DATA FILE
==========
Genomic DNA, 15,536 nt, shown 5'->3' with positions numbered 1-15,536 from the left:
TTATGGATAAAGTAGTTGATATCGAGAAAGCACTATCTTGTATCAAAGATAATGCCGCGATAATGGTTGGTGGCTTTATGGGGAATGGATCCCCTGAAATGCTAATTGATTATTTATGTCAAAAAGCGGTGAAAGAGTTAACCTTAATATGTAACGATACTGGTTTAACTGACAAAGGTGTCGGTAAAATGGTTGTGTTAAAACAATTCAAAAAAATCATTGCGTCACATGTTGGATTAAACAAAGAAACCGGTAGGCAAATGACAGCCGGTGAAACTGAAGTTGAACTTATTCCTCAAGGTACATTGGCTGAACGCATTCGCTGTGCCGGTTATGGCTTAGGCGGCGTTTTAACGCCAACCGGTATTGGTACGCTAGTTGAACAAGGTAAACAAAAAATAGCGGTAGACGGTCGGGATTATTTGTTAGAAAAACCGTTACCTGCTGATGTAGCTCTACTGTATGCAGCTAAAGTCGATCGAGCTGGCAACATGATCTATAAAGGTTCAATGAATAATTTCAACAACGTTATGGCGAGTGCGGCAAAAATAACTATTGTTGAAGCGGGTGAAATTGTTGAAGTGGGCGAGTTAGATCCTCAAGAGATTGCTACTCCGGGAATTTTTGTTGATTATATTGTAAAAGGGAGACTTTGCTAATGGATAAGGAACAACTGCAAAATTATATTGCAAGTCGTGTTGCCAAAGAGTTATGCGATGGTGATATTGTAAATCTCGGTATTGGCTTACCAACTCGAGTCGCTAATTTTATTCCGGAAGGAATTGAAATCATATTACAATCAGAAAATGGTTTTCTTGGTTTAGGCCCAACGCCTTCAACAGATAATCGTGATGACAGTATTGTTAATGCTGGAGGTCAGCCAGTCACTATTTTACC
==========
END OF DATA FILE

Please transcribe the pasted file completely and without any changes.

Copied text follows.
Genomic DNA, 15,536 nt, shown 5'->3' with positions numbered 1-15,536 from the left:
TTATGGATAAAGTAGTTGATATCGAGAAAGCACTATCTTGTATCAAAGATAATGCCGCGATAATGGTTGGTGGCTTTATGGGGAATGGATCCCCTGAAATGCTAATTGATTATTTATGTCAAAAAGCGGTGAAAGAGTTAACCTTAATATGTAACGATACTGGTTTAACTGACAAAGGTGTCGGTAAAATGGTTGTGTTAAAACAATTCAAAAAAATCATTGCGTCACATGTTGGATTAAACAAAGAAACCGGTAGGCAAATGACAGCCGGTGAAACTGAAGTTGAACTTATTCCTCAAGGTACATTGGCTGAACGCATTCGCTGTGCCGGTTATGGCTTAGGCGGCGTTTTAACGCCAACCGGTATTGGTACGCTAGTTGAACAAGGTAAACAAAAAATAGCGGTAGACGGTCGGGATTATTTGTTAGAAAAACCGTTACCTGCTGATGTAGCTCTACTGTATGCAGCTAAAGTCGATCGAGCTGGCAACATGATCTATAAAGGTTCAATGAATAATTTCAACAACGTTATGGCGAGTGCGGCAAAAATAACTATTGTTGAAGCGGGTGAAATTGTTGAAGTGGGCGAGTTAGATCCTCAAGAGATTGCTACTCCGGGAATTTTTGTTGATTATATTGTAAAAGGGAGACTTTGCTAATGGATAAGGAACAACTGCAAAATTATATTGCAAGTCGTGTTGCCAAAGAGTTATGCGATGGTGATATTGTAAATCTCGGTATTGGCTTACCAACTCGAGTCGCTAATTTTATTCCGGAAGGAATTGAAATCATATTACAATCAGAAAATGGTTTTCTTGGTTTAGGCCCAACGCCTTCAACAGATAATCGTGATGACAGTATTGTTAATGCTGGAGGTCAGCCAGTCACTATTTTACC